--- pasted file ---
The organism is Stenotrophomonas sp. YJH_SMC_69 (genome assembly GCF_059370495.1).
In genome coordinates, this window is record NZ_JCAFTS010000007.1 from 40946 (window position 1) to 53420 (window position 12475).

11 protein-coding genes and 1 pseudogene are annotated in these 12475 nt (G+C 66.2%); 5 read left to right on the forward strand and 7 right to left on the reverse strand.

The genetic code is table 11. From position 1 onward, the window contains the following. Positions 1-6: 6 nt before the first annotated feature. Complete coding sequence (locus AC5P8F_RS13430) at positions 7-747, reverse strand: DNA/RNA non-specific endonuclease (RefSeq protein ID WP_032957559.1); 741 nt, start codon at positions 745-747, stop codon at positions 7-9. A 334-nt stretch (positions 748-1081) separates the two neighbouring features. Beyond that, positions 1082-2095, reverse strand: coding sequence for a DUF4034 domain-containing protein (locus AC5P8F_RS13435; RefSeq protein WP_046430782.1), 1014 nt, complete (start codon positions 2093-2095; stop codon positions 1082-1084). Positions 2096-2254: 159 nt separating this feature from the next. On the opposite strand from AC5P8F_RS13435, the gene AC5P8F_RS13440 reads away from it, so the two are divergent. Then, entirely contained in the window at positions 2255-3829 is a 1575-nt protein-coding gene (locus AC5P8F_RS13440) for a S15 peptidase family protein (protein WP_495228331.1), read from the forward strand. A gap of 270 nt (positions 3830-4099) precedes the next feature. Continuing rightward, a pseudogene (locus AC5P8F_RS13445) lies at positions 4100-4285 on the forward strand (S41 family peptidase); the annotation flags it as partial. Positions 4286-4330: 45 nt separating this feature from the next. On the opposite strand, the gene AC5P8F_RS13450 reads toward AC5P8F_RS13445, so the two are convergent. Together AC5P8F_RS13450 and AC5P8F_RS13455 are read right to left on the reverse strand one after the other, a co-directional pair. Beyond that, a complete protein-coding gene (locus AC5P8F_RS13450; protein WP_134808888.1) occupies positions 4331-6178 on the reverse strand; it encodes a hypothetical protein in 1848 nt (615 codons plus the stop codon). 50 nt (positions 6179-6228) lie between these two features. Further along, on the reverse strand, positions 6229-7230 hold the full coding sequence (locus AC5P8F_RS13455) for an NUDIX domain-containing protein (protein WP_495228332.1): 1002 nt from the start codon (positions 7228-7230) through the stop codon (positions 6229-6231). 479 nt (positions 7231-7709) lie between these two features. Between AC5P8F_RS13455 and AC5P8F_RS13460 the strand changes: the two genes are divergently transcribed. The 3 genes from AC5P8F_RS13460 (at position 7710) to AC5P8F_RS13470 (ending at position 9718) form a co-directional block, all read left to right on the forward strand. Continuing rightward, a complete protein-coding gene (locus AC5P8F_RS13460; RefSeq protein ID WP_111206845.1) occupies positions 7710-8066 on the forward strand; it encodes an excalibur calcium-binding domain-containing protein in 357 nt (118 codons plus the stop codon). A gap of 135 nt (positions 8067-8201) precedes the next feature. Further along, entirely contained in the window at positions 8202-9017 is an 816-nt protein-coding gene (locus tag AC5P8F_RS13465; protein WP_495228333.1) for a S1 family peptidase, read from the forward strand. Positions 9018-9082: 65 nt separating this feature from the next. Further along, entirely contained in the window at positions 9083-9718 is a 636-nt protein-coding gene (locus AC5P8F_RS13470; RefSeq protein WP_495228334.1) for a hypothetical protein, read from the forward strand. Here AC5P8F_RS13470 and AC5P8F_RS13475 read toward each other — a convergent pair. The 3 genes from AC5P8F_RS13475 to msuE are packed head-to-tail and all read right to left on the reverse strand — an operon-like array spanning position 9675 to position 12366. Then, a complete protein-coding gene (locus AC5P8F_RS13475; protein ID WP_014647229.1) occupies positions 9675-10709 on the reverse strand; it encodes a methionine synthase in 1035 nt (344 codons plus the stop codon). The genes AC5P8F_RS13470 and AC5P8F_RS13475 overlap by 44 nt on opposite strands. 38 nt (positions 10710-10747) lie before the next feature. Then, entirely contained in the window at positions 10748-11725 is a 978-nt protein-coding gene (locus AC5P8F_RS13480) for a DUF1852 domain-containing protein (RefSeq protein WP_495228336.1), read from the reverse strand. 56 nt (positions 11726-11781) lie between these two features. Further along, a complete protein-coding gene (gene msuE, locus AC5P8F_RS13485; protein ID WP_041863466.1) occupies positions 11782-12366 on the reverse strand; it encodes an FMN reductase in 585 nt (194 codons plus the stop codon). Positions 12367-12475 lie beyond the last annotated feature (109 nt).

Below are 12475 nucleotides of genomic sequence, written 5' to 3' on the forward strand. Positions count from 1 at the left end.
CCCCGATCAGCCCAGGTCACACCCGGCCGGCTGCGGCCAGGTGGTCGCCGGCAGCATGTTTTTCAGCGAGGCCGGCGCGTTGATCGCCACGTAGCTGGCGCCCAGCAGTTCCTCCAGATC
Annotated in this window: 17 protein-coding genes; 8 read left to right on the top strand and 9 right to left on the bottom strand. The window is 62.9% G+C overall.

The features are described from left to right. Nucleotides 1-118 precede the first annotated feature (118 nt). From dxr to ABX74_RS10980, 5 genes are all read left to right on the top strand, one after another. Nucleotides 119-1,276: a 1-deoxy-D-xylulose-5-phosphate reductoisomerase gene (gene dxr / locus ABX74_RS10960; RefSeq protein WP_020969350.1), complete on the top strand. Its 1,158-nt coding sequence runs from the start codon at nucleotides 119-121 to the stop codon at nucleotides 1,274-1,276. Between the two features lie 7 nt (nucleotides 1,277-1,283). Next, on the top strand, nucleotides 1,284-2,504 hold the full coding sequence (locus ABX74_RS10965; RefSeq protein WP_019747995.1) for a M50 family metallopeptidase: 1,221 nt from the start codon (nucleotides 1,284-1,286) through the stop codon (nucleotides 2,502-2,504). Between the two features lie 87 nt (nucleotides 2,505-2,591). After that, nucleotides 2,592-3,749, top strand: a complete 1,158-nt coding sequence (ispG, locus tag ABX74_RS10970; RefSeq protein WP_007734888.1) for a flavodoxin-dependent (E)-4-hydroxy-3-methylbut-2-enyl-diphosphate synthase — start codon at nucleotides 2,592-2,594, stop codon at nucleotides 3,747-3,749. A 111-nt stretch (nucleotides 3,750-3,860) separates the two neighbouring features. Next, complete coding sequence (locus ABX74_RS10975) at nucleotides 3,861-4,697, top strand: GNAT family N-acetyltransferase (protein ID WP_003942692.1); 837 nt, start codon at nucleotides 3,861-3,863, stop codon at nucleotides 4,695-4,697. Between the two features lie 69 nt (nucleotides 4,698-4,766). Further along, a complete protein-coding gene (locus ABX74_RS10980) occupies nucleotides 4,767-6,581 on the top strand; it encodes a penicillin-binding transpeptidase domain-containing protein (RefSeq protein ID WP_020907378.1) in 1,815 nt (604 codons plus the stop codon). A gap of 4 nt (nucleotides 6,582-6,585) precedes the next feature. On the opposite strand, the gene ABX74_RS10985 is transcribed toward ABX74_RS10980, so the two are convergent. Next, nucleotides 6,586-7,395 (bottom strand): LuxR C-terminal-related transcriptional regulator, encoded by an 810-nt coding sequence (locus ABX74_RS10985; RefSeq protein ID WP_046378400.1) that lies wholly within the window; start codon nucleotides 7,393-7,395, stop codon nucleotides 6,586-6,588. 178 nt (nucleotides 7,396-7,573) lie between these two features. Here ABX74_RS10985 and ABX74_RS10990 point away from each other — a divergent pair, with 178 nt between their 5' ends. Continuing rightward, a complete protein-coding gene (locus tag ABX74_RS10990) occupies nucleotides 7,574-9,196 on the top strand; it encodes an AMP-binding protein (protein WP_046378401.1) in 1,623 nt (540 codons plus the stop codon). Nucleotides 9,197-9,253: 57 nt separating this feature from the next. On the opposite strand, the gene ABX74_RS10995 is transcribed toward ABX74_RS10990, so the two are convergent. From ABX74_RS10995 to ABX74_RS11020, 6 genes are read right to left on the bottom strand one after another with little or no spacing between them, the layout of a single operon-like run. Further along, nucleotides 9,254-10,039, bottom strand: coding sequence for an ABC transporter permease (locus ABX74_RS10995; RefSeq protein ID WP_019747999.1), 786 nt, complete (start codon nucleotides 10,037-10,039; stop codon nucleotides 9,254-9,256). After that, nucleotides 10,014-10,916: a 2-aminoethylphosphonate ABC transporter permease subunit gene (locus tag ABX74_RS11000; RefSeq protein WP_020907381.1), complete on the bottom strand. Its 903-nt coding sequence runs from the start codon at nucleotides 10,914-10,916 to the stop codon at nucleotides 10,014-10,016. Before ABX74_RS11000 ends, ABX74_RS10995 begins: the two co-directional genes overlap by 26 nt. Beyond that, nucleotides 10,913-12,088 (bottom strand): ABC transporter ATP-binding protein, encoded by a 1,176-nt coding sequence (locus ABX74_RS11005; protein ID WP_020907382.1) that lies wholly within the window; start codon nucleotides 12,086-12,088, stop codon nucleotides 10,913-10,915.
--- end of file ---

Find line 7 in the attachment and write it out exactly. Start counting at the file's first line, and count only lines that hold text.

Annotated in this window: 17 protein-coding genes; 8 read left to right on the top strand and 9 right to left on the bottom strand. The window is 62.9% G+C overall.